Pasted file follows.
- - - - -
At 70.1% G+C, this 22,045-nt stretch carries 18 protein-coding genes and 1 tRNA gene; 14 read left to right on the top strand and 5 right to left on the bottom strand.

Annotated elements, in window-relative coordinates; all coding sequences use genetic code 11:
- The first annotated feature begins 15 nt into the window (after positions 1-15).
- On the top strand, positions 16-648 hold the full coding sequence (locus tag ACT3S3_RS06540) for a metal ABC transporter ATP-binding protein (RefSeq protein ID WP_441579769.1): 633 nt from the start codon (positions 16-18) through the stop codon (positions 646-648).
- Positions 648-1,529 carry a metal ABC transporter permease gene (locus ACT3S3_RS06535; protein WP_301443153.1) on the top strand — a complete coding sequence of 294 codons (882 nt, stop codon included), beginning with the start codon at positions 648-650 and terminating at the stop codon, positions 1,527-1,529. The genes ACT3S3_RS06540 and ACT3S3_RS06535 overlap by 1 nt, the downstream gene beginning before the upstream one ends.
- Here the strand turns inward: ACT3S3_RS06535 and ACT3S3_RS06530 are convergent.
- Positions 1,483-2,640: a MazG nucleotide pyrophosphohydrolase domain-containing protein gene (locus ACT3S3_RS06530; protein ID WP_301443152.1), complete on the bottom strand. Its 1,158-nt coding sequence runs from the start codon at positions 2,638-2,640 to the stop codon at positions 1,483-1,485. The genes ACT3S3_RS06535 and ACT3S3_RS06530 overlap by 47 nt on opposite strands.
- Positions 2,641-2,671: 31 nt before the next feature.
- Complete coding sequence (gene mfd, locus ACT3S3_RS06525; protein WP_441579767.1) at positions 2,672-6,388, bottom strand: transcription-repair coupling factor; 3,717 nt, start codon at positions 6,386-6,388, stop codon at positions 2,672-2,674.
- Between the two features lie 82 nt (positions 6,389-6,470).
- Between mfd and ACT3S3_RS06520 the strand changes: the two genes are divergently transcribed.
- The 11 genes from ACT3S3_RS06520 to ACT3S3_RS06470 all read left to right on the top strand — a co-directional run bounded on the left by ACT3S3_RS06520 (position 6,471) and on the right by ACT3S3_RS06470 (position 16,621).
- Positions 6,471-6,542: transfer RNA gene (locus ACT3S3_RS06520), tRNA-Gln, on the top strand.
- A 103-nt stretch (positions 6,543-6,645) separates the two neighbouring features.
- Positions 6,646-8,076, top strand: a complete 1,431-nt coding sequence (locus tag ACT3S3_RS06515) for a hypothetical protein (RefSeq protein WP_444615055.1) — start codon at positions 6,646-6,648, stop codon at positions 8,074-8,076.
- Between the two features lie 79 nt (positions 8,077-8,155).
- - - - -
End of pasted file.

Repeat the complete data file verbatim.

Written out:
At 70.1% G+C, this 22,045-nt stretch carries 18 protein-coding genes and 1 tRNA gene; 14 read left to right on the top strand and 5 right to left on the bottom strand.

Annotated elements, in window-relative coordinates; all coding sequences use genetic code 11:
- The first annotated feature begins 15 nt into the window (after positions 1-15).
- On the top strand, positions 16-648 hold the full coding sequence (locus tag ACT3S3_RS06540) for a metal ABC transporter ATP-binding protein (RefSeq protein ID WP_441579769.1): 633 nt from the start codon (positions 16-18) through the stop codon (positions 646-648).
- Positions 648-1,529 carry a metal ABC transporter permease gene (locus ACT3S3_RS06535; protein WP_301443153.1) on the top strand — a complete coding sequence of 294 codons (882 nt, stop codon included), beginning with the start codon at positions 648-650 and terminating at the stop codon, positions 1,527-1,529. The genes ACT3S3_RS06540 and ACT3S3_RS06535 overlap by 1 nt, the downstream gene beginning before the upstream one ends.
- Here the strand turns inward: ACT3S3_RS06535 and ACT3S3_RS06530 are convergent.
- Positions 1,483-2,640: a MazG nucleotide pyrophosphohydrolase domain-containing protein gene (locus ACT3S3_RS06530; protein ID WP_301443152.1), complete on the bottom strand. Its 1,158-nt coding sequence runs from the start codon at positions 2,638-2,640 to the stop codon at positions 1,483-1,485. The genes ACT3S3_RS06535 and ACT3S3_RS06530 overlap by 47 nt on opposite strands.
- Positions 2,641-2,671: 31 nt before the next feature.
- Complete coding sequence (gene mfd, locus ACT3S3_RS06525; protein WP_441579767.1) at positions 2,672-6,388, bottom strand: transcription-repair coupling factor; 3,717 nt, start codon at positions 6,386-6,388, stop codon at positions 2,672-2,674.
- Between the two features lie 82 nt (positions 6,389-6,470).
- Between mfd and ACT3S3_RS06520 the strand changes: the two genes are divergently transcribed.
- The 11 genes from ACT3S3_RS06520 to ACT3S3_RS06470 all read left to right on the top strand — a co-directional run bounded on the left by ACT3S3_RS06520 (position 6,471) and on the right by ACT3S3_RS06470 (position 16,621).
- Positions 6,471-6,542: transfer RNA gene (locus ACT3S3_RS06520), tRNA-Gln, on the top strand.
- A 103-nt stretch (positions 6,543-6,645) separates the two neighbouring features.
- Positions 6,646-8,076, top strand: a complete 1,431-nt coding sequence (locus tag ACT3S3_RS06515) for a hypothetical protein (RefSeq protein WP_444615055.1) — start codon at positions 6,646-6,648, stop codon at positions 8,074-8,076.
- Between the two features lie 79 nt (positions 8,077-8,155).